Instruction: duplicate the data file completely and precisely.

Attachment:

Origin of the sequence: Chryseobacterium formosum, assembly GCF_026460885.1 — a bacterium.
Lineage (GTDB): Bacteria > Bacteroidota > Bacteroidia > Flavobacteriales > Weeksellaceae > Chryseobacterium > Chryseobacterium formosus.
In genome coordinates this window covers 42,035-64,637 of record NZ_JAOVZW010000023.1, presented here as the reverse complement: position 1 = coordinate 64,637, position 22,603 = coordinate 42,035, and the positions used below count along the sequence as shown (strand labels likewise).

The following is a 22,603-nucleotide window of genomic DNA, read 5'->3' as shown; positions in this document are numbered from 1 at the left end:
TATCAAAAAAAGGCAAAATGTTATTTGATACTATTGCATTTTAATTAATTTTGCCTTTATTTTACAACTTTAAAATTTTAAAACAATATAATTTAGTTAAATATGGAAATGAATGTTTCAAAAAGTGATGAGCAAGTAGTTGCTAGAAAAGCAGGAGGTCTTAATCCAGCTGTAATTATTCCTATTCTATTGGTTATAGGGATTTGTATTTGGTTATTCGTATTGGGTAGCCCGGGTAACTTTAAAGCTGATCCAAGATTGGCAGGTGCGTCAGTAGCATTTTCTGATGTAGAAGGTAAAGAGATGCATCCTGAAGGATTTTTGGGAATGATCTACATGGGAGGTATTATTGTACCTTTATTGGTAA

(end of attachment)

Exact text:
Origin of the sequence: Chryseobacterium formosum, assembly GCF_026460885.1 — a bacterium.
Lineage (GTDB): Bacteria > Bacteroidota > Bacteroidia > Flavobacteriales > Weeksellaceae > Chryseobacterium > Chryseobacterium formosus.
In genome coordinates this window covers 42,035-64,637 of record NZ_JAOVZW010000023.1, presented here as the reverse complement: position 1 = coordinate 64,637, position 22,603 = coordinate 42,035, and the positions used below count along the sequence as shown (strand labels likewise).

The following is a 22,603-nucleotide window of genomic DNA, read 5'->3' as shown; positions in this document are numbered from 1 at the left end:
TATCAAAAAAAGGCAAAATGTTATTTGATACTATTGCATTTTAATTAATTTTGCCTTTATTTTACAACTTTAAAATTTTAAAACAATATAATTTAGTTAAATATGGAAATGAATGTTTCAAAAAGTGATGAGCAAGTAGTTGCTAGAAAAGCAGGAGGTCTTAATCCAGCTGTAATTATTCCTATTCTATTGGTTATAGGGATTTGTATTTGGTTATTCGTATTGGGTAGCCCGGGTAACTTTAAAGCTGATCCAAGATTGGCAGGTGCGTCAGTAGCATTTTCTGATGTAGAAGGTAAAGAGATGCATCCTGAAGGATTTTTGGGAATGATCTACATGGGAGGTATTATTGTACCTTTATTGGTAA